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May 7, 2020 9:44:33 AM

Sustainability in luxury fashion does exist? Yes, and it matters for fashion education!


Luxury and sustainability have been recently well described by Giorgio Armani[1], “luxury cannot and must not be fast” because “luxury needs time to be achieved and appreciated”. This phrase, released by the designer during an interview in the days of the world pandemic, implies a great truth, that behind a luxury product there is a need for time and respect for this time. If a product is of Luxury, then this will be a product in which its manufacture, its materials, the time it will take to realize it, the story it will tell will have greater importance than the cost, high, it will have. And that high cost will be necessary to recognize the “value" of those who made it, the materials that compose it, the time it will take to realize it and the history it expresses.

Sustainability in fashion can sometimes be a controversial word, which can be almost an oxymoron despite being one of the industrial sectors in which there is a great need for sustainability in all phases of the product’s life cycle. In fashion, sustainability is expressed in the respect of the environment, and in the preservation of its resources, as much as it is social and economic sustainability at a time when we are talking about human work that produces the value we surround ourselves with.

Although fashion is therefore described as the glittering and carefree world, this is actually a sector that occupies a large part of the world industry, responsible like many other sectors for the consequences that fall on Earth. Despite this, in recent years, the Italian clothing industry has made very interesting advances and above all the jagged sector of the research-and-development of materials-textiles has produced very interesting innovations; leading manufacturers of synthetic fibers and yarns, for example, have developed product lines from PET recycling. We have increased the synthetic materials #bio-based, which is generated by renewable materials, and we witness the intensification of the experimentation of biopolymers obtained from waste of the agro-food chain as in the case of the OrangeFiber, born from the waste of oranges of Sicily, or of the Appleskin, the biopolymer made by Frumat with apple waste from Alto Adige (skins, cores) mixed with polyurethane (50%) and merged to fabrics.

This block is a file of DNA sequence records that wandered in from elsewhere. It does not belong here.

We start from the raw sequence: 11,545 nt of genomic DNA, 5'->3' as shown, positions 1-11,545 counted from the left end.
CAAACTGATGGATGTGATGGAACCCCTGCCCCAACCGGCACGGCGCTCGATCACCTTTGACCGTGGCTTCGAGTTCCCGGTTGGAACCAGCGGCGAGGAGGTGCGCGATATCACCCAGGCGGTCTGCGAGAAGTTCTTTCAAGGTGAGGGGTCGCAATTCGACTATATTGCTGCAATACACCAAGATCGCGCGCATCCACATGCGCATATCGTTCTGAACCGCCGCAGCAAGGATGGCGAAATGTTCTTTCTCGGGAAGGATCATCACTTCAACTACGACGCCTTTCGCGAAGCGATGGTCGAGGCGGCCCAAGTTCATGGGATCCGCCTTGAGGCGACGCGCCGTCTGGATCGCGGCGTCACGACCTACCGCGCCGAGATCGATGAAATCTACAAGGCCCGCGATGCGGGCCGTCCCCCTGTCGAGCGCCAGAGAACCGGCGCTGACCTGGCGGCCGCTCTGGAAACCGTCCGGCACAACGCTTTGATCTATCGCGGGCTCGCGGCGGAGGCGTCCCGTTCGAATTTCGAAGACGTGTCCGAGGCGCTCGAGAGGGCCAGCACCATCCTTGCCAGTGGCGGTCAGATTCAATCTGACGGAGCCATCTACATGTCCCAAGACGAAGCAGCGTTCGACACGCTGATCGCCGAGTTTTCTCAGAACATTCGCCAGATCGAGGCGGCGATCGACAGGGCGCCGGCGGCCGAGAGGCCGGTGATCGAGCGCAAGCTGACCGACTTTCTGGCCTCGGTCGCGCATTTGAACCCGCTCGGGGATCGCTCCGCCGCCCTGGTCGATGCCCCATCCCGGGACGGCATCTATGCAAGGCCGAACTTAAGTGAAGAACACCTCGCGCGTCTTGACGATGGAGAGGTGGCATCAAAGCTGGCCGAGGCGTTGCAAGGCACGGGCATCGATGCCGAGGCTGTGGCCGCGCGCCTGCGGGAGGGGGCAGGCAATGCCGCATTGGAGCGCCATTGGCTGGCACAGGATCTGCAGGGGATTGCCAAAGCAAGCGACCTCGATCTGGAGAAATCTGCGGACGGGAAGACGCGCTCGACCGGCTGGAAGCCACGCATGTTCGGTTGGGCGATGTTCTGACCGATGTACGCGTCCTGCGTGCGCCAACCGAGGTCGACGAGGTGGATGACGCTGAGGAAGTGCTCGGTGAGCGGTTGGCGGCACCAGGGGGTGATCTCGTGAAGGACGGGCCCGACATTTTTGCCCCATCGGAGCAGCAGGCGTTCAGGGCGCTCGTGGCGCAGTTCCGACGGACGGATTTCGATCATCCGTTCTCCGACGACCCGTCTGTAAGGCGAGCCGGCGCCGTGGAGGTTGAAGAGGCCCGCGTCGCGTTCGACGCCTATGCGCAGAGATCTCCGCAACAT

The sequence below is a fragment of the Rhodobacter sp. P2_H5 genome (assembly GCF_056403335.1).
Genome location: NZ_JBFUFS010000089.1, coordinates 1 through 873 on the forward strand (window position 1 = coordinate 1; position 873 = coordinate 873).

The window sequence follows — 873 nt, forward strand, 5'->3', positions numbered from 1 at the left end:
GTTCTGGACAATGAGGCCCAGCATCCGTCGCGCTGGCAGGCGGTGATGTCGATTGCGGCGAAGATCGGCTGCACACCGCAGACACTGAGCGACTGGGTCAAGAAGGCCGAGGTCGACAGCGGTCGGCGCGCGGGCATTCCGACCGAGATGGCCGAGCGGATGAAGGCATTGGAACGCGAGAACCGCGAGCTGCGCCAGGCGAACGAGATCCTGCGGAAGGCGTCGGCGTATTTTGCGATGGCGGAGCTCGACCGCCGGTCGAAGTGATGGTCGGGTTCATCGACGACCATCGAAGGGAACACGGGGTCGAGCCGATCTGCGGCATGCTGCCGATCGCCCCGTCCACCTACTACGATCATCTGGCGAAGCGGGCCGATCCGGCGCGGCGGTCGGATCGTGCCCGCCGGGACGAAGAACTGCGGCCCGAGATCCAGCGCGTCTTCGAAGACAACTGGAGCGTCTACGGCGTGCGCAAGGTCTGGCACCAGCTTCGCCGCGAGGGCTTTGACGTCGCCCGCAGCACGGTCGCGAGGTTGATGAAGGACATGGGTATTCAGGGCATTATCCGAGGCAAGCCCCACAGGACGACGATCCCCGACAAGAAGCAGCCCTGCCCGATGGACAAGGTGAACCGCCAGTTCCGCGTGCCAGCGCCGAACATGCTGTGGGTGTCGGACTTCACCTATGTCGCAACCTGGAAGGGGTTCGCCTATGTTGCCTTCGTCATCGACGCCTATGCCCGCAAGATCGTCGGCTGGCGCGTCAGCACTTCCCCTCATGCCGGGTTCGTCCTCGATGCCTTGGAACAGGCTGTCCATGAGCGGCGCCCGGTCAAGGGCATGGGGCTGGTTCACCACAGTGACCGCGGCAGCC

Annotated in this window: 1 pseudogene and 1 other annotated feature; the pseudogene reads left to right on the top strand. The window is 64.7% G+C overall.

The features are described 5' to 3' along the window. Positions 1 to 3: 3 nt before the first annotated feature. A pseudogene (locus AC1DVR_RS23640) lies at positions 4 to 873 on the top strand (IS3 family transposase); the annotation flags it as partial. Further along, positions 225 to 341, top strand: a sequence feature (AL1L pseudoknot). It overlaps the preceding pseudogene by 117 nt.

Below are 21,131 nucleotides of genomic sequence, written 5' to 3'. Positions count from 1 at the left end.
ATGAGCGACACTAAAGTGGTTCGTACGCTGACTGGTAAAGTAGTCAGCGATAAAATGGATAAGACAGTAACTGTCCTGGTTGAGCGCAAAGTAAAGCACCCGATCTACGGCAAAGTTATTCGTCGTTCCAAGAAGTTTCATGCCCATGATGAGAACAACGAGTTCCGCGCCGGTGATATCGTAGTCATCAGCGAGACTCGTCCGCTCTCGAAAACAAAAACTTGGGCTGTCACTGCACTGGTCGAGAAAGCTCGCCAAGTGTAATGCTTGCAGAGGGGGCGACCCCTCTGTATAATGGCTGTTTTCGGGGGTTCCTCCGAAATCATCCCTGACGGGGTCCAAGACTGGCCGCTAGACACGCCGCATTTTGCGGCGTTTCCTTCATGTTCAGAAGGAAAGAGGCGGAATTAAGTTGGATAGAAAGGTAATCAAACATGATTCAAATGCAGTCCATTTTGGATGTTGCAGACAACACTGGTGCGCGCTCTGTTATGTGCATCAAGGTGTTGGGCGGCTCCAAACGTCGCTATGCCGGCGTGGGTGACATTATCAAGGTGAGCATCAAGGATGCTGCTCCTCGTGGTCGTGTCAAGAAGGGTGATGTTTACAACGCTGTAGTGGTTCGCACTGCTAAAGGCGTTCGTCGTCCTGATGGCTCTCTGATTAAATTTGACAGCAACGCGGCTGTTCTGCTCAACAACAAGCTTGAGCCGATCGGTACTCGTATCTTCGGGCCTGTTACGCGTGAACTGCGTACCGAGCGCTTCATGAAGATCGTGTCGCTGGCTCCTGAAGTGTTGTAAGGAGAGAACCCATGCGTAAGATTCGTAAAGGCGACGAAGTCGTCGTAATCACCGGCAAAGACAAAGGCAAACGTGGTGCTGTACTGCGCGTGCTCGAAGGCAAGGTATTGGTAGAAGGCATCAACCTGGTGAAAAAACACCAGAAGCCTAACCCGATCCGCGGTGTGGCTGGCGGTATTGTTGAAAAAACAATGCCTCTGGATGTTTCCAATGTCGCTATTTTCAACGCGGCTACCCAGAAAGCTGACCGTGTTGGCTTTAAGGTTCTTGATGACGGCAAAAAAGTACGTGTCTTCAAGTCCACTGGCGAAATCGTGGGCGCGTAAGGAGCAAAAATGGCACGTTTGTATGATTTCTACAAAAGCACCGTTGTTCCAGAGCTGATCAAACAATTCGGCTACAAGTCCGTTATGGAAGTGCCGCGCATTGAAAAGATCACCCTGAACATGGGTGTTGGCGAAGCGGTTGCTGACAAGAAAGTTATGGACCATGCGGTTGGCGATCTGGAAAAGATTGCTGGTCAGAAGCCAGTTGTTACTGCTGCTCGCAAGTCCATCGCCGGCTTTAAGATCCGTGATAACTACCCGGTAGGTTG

In the Master in Fashion Direction: Product Sustainability Management the theme of the recyclability of woven materials becomes an objective of primary importance because, in addition to contributing to mitigate the devastating phenomenon of waste production, can stimulate the birth of a renewed chain-production articulated in activities of collection, sorting, regeneration, research and innovation, design while multiplying employment opportunities. From the already known CSR Manager to professional figures for the management of the product/service system and the production process, with a view to sustainability in luxury fashion companies: from the reporting and the blockchain to the circular-economy expected in the management field, to the materials, the finishings and the innovative materials for a product careful not only to the environmental aspect but also to the social and economic one. Regulations, laws, and processes of environmental impact assessment (#LCA) up to green commercial spaces and social communication processes.

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[1]   https://www.pambianconews.com/2020/04/06/effetto-covid-cosi-si-muove-armani-occasione-per-riallinearsi-290302/?fbclid=IwAR2heoT25I_syyuYtSBeqnrRRVGfw0VeDhgA7T5iIsEdmGN0llVg-RhCVTs